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Well, this turned out to be an extremely random assortment of photos–I was pulling from the disorganized mess I pulled from Fco’s hard drive that was filtered through the lens of tiny horrible thumbnails.

I will probably upload more.

 

The Netherlands are truly incredible. It’s hard to write with all these thoughts spinning in my head and finals at my tail, but something was truly great about that place, its art, and its people.

France is fast-paced, ludicrous, high tension, ever-running, competitive, ancient, steeped in history and in blood, passionate about everything and sensitive to it at the same time, where nothing is isolated and conserved by one emotion but complicated, always complicated. In France you are beholden to everything and everyone, and as a foreigner or a Frenchman you are a part of the social fabric, you have a role in society no matter what role it is, and everyone around you is intensely aware of the point in space that you occupy. There are free times, of climbing trees and seeing films, yet they are built into the structure of everyday life, planned for but embraced with the heart and soul of the people living those experiences. Two lovers in a park will completely disentangle themselves from their daily lives for an afternoon in the park, enjoying each other and the sun exclusively before resuming their wonderfully hectic schedule, allowing the meaning to seep into their infinitely productive states of being.

It’s amazing how different a society three hours north by train can be so completely different.

The language knocked me off balance at first. For someone who is moderately well-traveled, I have never been in a place where I could not speak bits and pieces of the language before. Then the people knocked me off balance. They were kind but never relinquished, well-spoken and intensely aware of the culture that they have created for themselves–it is no accident that the Netherlands ended up the way that they did. The people have a sure and open acceptance for those who come to the Netherlands looking to embrace it, not overpower it. There was very little illusion, but there was magic sewn into its architectural and artistic being. To my knowledge, there was no modern controversy over the Iamsterdam sign in front of the Rijksmuseum as there was for the glass pyramid in front of the Louvre–the sign is, and will be, and has integrated itself seamlessly into what the Netherlands represent–carefree love, bound by intelligence and common sense, bordered by quiet pride.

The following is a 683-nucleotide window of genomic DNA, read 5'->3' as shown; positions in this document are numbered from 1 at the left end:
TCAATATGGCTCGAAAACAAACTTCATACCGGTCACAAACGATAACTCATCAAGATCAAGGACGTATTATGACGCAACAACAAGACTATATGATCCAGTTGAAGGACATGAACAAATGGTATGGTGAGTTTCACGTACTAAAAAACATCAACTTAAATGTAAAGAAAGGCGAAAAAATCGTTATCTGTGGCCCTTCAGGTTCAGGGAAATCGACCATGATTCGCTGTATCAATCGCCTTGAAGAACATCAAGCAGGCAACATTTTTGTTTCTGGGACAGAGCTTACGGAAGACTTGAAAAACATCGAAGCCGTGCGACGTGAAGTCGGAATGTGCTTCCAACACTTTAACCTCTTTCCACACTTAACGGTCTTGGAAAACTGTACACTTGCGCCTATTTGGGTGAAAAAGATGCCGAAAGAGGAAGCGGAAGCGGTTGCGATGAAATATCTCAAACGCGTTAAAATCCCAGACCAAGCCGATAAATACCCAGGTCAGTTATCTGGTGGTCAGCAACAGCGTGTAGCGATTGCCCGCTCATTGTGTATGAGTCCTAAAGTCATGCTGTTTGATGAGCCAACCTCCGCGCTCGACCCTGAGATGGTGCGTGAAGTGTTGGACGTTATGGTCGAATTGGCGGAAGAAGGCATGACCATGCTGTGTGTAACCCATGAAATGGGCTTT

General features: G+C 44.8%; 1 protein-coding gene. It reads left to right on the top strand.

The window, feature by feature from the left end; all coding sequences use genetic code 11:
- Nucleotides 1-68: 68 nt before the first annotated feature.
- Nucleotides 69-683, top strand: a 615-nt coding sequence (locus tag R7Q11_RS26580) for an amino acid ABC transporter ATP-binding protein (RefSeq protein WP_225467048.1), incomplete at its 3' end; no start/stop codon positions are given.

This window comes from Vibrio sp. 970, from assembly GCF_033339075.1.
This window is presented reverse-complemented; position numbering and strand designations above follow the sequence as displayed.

The first day we spent in rolling through parks, stopping to glance in the Van Gogh museum (uncluttered; conscious of its own strengths; flawlessly curated) and taking a dip in a shallow fountain that became a spontaneous public pool in the middle of the spring. The gait was always fast but people walked for the joy of walking.

The red light district was dark and full of contradictions, contorted into a shadowed playground for the lost. Even in the fast-food restaurants, shopkeepers dangled sweet donuts in front of your face, eat this in place of going there, doing that. Amsterdam was electric and alive, and for once I felt not like I was walking through a ghost town populated by the descendants of history past, but as if I was in the here and now, living as history was being written.

The rest of the Netherlands thrived off of that same sense of self cultivated in Holland. I spent Sunday sailing near Zwolle in a sailboat without a motor, tied to the air and the sun and the water below me as I helped adjust the sails and direct our path, like learning to walk again after being reborn. I spent the day in quiet, sunburnt bliss.

If you’re reading this, Robert and Indira, thanks for one of the best weekends I’ve ever had.

I need to start practicing my cycling.

I’ve had six bedrooms in the past two years: six different beds that I have considered my bed, and six different places that I have tried to personalize and recreate the previous living space. Two years ago, if you had asked me where I come from, I would’ve said California without hesitating, giving the ‘halfway between SF and Lake Tahoe’ description I’ve been using to indicate my fairly unknown, nondescript town of origin. Lately, though, with my house in California out of reach and my official change of residence to Monroe, Louisiana, I’ve called myself Louisianan (and therefore an expert on all things made with crawfish, seafood and rice, as people are wont to believe). Living in Chicago has further complicated matters, and the change of beds and living conditions at the start of each year doesn’t make anything more clear; neither do my sojourns to Santiago or Paris.

I still consider California my point of origin, with snippets of Louisiana living added in once every few months, and I still get giddy when I meet people who are familiar with my part of the state (like yesterday’s “Your boyfriend is from Walnut Creek?! I was born there!”), but I wouldn’t describe myself as settled in any particular place anymore.

I bet there are a lot of people here in Paris who feel similarly given the range of languages that I encounter on the Metro each day. I’m not sure how I feel about this–maybe I’m just floating around until I make my next big move. Odds are that it won’t be soon.